- The last feature of New Pyonex that I really appreciate is the small tab for holding the adhesive tape while you apply it. When you take New Pyonex out of its package, it can be pulled off so that the backing on the tape remains just where you are holding it. I often apply the New Pyonex on the selected point and check to see if this actually works to relieve the pain. If it doesn’t, it’s a simple matter to remove and find the location that works better. This feature makes it easy to reapply New Pyonex for the best results.
How I use New Pyonex
I primarily practice Meridian Therapy, and this style emphasizes tonification and dispersion. Originally when I started using intradermals and press tacks, I reasoned that these needles acted to disperse or move energy because they are like tiny metal splinters in the body. So I used to apply intradermals and press tacks exclusively on excess (hard or tender) points. With New Pyonex, however, the needles can be so short and non-invasive that I now believe they can also act to tonify or build energy. So excess points or areas related to pain are just the tip of the iceberg. Deficient or weak points can serve to alleviate pain and symptoms just as well as if not better than excess points.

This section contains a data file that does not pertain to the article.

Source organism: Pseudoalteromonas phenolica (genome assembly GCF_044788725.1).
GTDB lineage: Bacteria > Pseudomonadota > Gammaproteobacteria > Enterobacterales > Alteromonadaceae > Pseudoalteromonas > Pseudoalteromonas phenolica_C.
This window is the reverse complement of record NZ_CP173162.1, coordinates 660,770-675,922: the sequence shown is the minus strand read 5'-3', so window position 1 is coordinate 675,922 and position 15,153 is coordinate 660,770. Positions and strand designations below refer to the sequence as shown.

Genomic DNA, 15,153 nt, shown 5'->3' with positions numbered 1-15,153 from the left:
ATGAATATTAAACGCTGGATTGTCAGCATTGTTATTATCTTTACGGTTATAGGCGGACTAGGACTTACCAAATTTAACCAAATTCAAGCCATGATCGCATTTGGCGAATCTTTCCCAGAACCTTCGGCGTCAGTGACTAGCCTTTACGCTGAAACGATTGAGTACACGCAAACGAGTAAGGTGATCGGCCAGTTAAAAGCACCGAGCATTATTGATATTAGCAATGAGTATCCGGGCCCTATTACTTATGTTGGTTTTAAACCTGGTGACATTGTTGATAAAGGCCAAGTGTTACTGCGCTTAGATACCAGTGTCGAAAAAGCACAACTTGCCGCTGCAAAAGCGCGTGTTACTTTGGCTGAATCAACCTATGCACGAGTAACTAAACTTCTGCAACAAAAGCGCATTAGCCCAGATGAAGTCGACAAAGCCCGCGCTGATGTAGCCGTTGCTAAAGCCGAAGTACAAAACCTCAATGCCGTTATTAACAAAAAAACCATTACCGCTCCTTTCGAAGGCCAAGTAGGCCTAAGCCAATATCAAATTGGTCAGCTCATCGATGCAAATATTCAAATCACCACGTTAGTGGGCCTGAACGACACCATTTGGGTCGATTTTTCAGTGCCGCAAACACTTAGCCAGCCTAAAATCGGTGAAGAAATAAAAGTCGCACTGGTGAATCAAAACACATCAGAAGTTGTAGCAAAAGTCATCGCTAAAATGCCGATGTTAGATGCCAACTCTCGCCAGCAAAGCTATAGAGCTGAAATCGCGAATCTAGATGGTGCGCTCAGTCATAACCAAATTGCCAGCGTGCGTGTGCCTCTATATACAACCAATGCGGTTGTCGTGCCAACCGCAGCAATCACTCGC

Now I select among the shorter and longer New Pyonex to leverage and maintain a positive change. Using both ends of the spectrum increases our treatment options and improves clinical outcomes. Also I use different New Pyonex sizes on different places as follows: The ears and face (orange), hands and feet (orange & yellow), lower arms and legs (yellow & green), upper arm and legs and torso (green & blue)